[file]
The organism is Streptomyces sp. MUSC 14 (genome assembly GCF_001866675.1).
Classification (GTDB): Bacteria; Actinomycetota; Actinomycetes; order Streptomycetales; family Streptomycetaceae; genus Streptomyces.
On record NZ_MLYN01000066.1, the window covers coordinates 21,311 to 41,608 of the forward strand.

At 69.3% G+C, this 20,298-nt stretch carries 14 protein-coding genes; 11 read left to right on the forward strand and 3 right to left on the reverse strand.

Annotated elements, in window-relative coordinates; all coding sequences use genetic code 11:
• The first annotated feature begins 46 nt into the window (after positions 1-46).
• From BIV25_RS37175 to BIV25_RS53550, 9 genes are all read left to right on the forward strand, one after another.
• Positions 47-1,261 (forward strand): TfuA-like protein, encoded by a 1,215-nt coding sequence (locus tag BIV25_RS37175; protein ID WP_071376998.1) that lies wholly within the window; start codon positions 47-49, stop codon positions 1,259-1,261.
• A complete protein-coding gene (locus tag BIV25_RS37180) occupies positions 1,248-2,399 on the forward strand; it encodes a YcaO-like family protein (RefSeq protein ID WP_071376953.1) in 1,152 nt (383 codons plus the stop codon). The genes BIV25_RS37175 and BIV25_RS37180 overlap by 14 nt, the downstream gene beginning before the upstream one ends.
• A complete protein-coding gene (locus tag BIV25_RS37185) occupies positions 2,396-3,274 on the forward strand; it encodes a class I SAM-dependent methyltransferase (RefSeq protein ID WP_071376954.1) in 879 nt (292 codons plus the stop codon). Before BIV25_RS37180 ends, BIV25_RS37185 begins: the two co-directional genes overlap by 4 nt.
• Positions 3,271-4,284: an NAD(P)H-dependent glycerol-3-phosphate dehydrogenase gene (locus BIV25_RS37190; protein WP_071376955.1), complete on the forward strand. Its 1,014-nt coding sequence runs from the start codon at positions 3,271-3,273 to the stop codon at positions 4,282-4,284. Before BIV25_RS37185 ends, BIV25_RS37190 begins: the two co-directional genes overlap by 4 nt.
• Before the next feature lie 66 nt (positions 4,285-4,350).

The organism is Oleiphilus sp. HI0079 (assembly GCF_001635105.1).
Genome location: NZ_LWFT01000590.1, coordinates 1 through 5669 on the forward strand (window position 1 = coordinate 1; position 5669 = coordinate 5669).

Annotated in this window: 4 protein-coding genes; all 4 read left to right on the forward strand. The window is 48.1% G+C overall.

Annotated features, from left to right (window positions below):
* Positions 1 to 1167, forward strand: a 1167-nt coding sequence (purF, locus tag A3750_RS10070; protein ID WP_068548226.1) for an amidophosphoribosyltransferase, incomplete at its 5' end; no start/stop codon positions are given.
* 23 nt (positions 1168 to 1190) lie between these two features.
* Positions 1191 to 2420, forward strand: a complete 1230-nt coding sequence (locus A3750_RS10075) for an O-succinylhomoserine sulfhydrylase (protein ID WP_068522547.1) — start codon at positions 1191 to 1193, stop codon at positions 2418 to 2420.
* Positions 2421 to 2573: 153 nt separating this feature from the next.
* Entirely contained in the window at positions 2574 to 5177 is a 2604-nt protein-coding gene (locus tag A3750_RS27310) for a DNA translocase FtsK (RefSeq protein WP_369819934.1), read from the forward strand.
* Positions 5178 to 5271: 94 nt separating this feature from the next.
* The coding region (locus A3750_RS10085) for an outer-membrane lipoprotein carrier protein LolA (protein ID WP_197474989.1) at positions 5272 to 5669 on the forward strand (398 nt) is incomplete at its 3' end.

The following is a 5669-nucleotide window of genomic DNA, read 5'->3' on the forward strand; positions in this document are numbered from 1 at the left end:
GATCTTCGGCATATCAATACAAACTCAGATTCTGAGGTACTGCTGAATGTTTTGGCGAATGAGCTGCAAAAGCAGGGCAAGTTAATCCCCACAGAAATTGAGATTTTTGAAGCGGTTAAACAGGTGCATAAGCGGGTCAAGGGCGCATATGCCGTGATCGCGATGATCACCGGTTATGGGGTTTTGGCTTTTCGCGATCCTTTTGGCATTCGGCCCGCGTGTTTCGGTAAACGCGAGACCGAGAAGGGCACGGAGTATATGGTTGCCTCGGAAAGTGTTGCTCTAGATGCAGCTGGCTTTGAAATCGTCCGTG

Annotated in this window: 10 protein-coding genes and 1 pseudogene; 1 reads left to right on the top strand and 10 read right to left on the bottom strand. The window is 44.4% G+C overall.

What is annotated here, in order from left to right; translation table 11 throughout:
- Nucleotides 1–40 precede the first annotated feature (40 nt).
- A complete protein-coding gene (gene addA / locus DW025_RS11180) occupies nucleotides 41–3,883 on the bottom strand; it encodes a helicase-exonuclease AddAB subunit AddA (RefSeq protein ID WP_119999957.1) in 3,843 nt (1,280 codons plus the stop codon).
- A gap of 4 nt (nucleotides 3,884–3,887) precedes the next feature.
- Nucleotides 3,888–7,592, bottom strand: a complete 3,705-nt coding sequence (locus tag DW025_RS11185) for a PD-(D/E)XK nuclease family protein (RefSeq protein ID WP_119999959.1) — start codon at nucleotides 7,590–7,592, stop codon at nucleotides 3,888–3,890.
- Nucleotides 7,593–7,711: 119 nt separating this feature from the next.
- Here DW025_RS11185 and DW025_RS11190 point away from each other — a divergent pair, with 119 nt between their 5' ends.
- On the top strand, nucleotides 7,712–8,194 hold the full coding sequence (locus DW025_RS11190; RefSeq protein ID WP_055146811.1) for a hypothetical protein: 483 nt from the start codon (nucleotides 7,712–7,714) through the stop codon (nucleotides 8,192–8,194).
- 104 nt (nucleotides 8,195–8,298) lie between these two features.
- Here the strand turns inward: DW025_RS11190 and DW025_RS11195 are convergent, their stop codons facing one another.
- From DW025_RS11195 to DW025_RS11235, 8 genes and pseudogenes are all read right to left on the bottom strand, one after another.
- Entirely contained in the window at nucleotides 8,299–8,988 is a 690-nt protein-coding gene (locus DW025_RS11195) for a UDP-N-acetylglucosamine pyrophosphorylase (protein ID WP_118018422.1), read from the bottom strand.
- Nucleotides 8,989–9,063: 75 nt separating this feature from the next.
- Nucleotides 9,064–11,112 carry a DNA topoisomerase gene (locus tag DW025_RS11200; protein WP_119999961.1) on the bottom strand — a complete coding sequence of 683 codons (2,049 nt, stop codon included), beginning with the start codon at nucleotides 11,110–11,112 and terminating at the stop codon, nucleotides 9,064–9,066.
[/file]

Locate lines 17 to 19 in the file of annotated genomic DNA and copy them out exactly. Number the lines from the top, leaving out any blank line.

* Positions 1 to 1167, forward strand: a 1167-nt coding sequence (purF, locus tag A3750_RS10070; protein ID WP_068548226.1) for an amidophosphoribosyltransferase, incomplete at its 5' end; no start/stop codon positions are given.
* 23 nt (positions 1168 to 1190) lie between these two features.
* Positions 1191 to 2420, forward strand: a complete 1230-nt coding sequence (locus A3750_RS10075) for an O-succinylhomoserine sulfhydrylase (protein ID WP_068522547.1) — start codon at positions 1191 to 1193, stop codon at positions 2418 to 2420.